MONTEVIDEO, Uruguay — For at least 80 days, ever since drought and mismanagement sapped the drinking water supply of my country’s capital, the water that has come out of our taps has tasted terribly of salt and smelled awfully of chemicals. Those of us who can afford bottled water use it for everything. We cook pasta, wash lettuce and make coffee with it, buying more and more plastic water containers that wind up in the dump. When we shower, we keep it short and keep the windows open, because trihalomethane compounds in the steam may be carcinogenic. Washing machines don’t foam, and the electric water heaters are failing from a buildup of sodium. Dishwashers leave salty streaks on glasses and plates. Brushing your teeth tastes like taking a gulp of pool water.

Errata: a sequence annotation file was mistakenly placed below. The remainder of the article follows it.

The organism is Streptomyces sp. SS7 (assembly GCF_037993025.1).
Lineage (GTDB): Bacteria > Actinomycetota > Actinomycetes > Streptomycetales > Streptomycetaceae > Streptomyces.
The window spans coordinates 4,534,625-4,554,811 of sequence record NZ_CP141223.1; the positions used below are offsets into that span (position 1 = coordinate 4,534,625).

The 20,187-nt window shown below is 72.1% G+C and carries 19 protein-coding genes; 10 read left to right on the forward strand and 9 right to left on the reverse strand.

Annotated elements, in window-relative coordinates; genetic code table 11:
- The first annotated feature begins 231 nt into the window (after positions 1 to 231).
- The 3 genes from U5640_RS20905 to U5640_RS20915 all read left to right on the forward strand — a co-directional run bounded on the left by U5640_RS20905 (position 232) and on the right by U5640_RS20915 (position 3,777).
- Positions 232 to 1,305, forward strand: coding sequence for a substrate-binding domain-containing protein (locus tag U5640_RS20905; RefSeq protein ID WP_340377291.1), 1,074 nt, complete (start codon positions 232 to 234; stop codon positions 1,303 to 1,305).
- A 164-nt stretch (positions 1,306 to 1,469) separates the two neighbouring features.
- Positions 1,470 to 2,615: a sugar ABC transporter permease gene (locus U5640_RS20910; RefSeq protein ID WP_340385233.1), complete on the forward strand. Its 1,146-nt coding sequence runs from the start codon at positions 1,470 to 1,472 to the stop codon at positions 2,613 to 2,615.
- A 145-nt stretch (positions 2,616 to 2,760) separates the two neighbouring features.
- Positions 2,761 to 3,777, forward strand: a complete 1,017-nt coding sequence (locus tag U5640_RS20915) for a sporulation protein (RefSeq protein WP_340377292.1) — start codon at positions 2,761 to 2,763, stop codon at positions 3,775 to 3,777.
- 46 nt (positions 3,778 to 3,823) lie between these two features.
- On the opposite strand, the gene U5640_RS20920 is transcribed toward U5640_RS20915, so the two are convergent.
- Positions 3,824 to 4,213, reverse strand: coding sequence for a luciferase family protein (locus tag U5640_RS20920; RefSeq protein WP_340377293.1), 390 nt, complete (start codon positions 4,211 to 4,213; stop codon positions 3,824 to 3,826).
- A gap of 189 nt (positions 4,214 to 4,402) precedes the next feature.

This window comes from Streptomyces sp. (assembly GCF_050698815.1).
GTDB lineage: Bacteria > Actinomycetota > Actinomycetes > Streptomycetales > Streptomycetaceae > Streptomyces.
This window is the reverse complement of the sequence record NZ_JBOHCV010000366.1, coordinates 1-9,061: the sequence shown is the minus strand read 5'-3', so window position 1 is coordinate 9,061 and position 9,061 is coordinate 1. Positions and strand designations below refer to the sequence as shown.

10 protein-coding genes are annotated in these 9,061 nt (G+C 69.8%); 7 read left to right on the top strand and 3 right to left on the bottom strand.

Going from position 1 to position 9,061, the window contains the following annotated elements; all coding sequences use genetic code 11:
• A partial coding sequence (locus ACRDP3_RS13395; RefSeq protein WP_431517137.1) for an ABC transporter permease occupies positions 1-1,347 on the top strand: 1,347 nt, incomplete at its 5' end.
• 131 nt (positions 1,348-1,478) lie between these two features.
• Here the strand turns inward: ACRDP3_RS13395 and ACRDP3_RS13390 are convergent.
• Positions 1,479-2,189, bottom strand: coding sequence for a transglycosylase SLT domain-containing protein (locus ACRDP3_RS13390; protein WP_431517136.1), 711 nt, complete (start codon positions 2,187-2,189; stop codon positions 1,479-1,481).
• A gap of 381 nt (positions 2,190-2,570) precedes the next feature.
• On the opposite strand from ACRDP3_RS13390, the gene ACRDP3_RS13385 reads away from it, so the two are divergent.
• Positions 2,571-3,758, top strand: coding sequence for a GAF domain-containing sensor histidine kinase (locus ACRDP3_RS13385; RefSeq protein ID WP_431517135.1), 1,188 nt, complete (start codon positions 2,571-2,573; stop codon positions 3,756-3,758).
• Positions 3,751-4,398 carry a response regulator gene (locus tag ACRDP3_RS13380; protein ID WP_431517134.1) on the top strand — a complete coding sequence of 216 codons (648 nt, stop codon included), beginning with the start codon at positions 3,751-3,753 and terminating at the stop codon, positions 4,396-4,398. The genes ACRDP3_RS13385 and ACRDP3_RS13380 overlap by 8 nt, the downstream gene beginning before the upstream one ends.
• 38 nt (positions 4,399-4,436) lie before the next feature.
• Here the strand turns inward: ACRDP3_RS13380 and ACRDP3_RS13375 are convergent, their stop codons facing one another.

At the height of the crisis, sodium and chloride levels rose to double and triple the maximum values allowed by our national drinking water regulations. A few weeks ago, I visited a poor neighborhood on the outskirts of the city, where people had no other option than to drink the tap water. People complained of belly pain and diarrhea. The government warned that children under 2 years of age, pregnant women and people with high blood pressure, kidney failure or heart problems should limit their consumption of the water or, in some cases, avoid it altogether. Supposedly, poor people will now be getting a subsidy to buy bottled water. But that’s not enough.
Here in Uruguay, clean water is part of our national identity. Schoolchildren are taught that the country is blessed with abundant and high-quality water, thanks to many large rivers and six great aquifers. For most of our history, we could count on rain to fill these rivers and aquifers. And in 2004, we became the first country in the world to write access to safe drinking water into the Constitution.